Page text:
A couple months later, he went to Fallujah—one of the hardest-hit cities in Iraq. The Army decided instead of bringing insurgents to interrogators, they would bring the interrogators to insurgents. During Fair’s last night in the city, another interrogator asked him for some help—he was using sleep deprivation on a prisoner, and could Fair continue the process?
Sleep deprivation, Fair added, is the worst torture technique, even worse than waterboarding. A prisoner is kept in a completely dark room and left to sleep. In an hour, 45 minutes, half an hour, the interrogator comes in and wakes him. Twenty minutes later, he lets the prisoner go back to sleep, only be woken again a short while later. The process continues; the prisoner has no idea how long he’s slept.
“In the course of five or six hours you can make them think they’ve lived four or five days,” Fair said. “You can strip hope from them with very little effort. You can torture someone without ever laying a hand on him.”
Without thinking, Fair agreed to continue the sleep deprivation. The first time he went into the room and woke the man up, he told him to take off the robe he was wearing, not realizing the man was naked.
“I remember it was sort of a slap in the face for me,” he said. “This was a clear violation of another human being’s well-being. I told him to put his robe back on and let him go back to sleep for the rest of the night. That was my last participation in what I now call torture.”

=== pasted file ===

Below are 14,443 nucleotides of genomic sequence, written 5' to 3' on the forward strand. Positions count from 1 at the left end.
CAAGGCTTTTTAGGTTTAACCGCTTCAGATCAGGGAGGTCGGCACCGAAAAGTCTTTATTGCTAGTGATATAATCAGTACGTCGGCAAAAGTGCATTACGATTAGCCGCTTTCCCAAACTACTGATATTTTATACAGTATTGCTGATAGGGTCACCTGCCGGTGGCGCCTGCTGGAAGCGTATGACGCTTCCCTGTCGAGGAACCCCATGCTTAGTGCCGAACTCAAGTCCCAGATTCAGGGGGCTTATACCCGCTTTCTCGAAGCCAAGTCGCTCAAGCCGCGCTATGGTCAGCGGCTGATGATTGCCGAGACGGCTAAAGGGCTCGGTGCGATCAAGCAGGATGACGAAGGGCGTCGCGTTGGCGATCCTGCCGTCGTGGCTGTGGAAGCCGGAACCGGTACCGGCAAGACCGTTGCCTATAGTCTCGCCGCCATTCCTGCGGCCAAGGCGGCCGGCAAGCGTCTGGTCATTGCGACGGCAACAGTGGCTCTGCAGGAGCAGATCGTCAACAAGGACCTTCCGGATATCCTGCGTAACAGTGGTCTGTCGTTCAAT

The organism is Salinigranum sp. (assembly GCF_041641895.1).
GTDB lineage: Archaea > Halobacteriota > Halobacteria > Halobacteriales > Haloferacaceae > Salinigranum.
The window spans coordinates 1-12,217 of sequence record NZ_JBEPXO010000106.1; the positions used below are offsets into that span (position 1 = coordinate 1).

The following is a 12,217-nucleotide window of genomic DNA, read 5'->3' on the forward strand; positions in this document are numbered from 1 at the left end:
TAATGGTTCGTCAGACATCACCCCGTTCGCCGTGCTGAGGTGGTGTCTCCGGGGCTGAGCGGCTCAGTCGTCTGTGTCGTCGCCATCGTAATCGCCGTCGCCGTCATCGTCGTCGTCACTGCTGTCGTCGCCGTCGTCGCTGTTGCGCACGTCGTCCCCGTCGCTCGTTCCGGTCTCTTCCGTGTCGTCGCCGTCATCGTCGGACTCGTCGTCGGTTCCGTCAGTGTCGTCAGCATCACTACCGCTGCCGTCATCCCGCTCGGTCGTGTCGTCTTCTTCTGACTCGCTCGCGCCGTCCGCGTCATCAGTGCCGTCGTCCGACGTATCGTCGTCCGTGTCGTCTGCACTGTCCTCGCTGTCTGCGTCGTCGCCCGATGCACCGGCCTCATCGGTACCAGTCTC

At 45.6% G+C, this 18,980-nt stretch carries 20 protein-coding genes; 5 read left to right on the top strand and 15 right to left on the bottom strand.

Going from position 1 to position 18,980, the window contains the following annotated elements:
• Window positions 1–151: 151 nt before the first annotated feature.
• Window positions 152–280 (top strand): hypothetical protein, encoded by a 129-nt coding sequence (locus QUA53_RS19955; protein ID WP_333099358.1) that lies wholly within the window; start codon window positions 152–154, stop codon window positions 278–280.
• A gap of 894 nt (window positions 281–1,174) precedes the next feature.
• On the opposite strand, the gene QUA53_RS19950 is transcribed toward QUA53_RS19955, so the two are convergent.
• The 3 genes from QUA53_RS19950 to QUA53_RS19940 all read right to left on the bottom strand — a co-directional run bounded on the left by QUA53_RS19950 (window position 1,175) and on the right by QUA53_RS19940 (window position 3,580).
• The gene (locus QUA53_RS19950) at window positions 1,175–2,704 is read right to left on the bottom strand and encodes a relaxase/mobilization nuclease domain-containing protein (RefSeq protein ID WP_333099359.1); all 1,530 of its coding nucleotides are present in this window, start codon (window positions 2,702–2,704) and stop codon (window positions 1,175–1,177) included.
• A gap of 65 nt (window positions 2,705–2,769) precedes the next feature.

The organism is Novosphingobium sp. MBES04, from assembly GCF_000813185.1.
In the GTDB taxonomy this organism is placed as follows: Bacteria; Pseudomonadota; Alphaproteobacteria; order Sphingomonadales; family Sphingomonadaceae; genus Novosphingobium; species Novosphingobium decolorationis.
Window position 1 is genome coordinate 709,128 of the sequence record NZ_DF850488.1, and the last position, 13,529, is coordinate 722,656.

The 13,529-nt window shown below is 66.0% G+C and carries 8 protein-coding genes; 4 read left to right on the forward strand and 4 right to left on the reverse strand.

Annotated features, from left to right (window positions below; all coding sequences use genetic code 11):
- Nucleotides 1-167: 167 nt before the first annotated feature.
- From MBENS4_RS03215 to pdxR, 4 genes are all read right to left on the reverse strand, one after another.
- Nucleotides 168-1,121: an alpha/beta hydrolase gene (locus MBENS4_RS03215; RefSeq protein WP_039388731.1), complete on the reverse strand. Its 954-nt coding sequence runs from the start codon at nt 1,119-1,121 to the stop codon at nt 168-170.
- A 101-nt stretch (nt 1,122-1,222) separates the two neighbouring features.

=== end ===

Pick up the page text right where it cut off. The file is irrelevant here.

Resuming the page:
A few weeks later, disillusioned by what he saw and what he’d become, Fair quit.
Turning on the spotlight
Fair had no intention of writing a book on his experiences. He didn’t want his family and friends to know what he’d done.
That resolve may have lasted if word of the torture hadn’t gotten out. Once the government denied its involvement, instead blaming a few soldiers who went rogue, he spoke out—not in judgment of others, Fair said, just to tell his own story.
He started with op-eds in local newspapers, then had a piece picked up by the Washington Post. He joined a writing group composed of other veterans and got connected with Human Rights First, a lobbying group. The book idea came during a short stint in the Princeton seminary, when he talked to a South African student about how a country and its people can’t just move from divisiveness to reconciliation.
“We can’t just move past what happened at places like Abu Ghraib and Guantanamo and Fallujah and Bagram Airfield and just about every other interrogation facility,” he said. “There has to be a consequence.”
Fair continues to write op-eds and speak to a few groups. The Human Rights First lobbying likely will continue as well, since torture has returned to the national dialogue, he said. At each juncture, Fair struggles. Reliving these experiences don’t help him heal. At its most basic, however, the struggle is something else.
That’s largely because his feelings on torture remain conflicted. He knows it’s immoral and ineffective, but his time in Iraq exposed him to horrible events, brutal violence and the need to do something to combat that horror.
“I’m embarrassed to admit this, but there are days I feel like it’s justified,” he said. “I try to dismiss that; as soon as I feel it I recognize it’s wrong. But I’d be lying if I said I’m not conflicted.”
For a calendar of other events, visit nau.edu/martin-springer/.